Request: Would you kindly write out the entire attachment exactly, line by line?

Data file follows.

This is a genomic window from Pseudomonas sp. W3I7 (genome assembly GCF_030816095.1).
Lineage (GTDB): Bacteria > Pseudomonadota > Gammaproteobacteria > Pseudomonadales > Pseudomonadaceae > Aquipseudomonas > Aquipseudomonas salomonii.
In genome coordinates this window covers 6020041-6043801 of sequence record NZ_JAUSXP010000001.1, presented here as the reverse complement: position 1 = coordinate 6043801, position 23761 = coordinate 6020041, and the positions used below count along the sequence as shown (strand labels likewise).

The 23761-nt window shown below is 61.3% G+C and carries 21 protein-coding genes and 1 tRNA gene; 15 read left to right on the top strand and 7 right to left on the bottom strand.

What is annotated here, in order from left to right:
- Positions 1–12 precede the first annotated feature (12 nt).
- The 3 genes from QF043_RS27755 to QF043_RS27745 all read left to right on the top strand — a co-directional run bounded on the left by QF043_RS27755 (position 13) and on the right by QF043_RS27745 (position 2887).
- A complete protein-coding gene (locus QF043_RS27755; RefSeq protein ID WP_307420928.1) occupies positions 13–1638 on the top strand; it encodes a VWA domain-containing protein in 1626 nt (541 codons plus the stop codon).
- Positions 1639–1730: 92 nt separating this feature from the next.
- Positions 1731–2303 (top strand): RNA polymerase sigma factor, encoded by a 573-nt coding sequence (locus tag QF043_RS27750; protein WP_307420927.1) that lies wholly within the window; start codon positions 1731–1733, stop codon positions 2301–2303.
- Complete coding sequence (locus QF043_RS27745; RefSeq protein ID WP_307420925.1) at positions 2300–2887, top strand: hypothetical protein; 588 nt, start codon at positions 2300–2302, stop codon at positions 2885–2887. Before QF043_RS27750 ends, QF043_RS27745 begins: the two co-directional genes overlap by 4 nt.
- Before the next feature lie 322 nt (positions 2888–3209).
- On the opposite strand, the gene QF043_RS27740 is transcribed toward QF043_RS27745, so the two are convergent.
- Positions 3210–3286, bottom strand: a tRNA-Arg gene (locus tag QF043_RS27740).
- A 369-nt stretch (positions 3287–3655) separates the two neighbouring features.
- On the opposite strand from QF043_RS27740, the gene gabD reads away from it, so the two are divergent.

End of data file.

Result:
This is a genomic window from Pseudomonas sp. W3I7 (genome assembly GCF_030816095.1).
Lineage (GTDB): Bacteria > Pseudomonadota > Gammaproteobacteria > Pseudomonadales > Pseudomonadaceae > Aquipseudomonas > Aquipseudomonas salomonii.
In genome coordinates this window covers 6020041-6043801 of sequence record NZ_JAUSXP010000001.1, presented here as the reverse complement: position 1 = coordinate 6043801, position 23761 = coordinate 6020041, and the positions used below count along the sequence as shown (strand labels likewise).

The 23761-nt window shown below is 61.3% G+C and carries 21 protein-coding genes and 1 tRNA gene; 15 read left to right on the top strand and 7 right to left on the bottom strand.

What is annotated here, in order from left to right:
- Positions 1–12 precede the first annotated feature (12 nt).
- The 3 genes from QF043_RS27755 to QF043_RS27745 all read left to right on the top strand — a co-directional run bounded on the left by QF043_RS27755 (position 13) and on the right by QF043_RS27745 (position 2887).
- A complete protein-coding gene (locus QF043_RS27755; RefSeq protein ID WP_307420928.1) occupies positions 13–1638 on the top strand; it encodes a VWA domain-containing protein in 1626 nt (541 codons plus the stop codon).
- Positions 1639–1730: 92 nt separating this feature from the next.
- Positions 1731–2303 (top strand): RNA polymerase sigma factor, encoded by a 573-nt coding sequence (locus tag QF043_RS27750; protein WP_307420927.1) that lies wholly within the window; start codon positions 1731–1733, stop codon positions 2301–2303.
- Complete coding sequence (locus QF043_RS27745; RefSeq protein ID WP_307420925.1) at positions 2300–2887, top strand: hypothetical protein; 588 nt, start codon at positions 2300–2302, stop codon at positions 2885–2887. Before QF043_RS27750 ends, QF043_RS27745 begins: the two co-directional genes overlap by 4 nt.
- Before the next feature lie 322 nt (positions 2888–3209).
- On the opposite strand, the gene QF043_RS27740 is transcribed toward QF043_RS27745, so the two are convergent.
- Positions 3210–3286, bottom strand: a tRNA-Arg gene (locus tag QF043_RS27740).
- A 369-nt stretch (positions 3287–3655) separates the two neighbouring features.
- On the opposite strand from QF043_RS27740, the gene gabD reads away from it, so the two are divergent.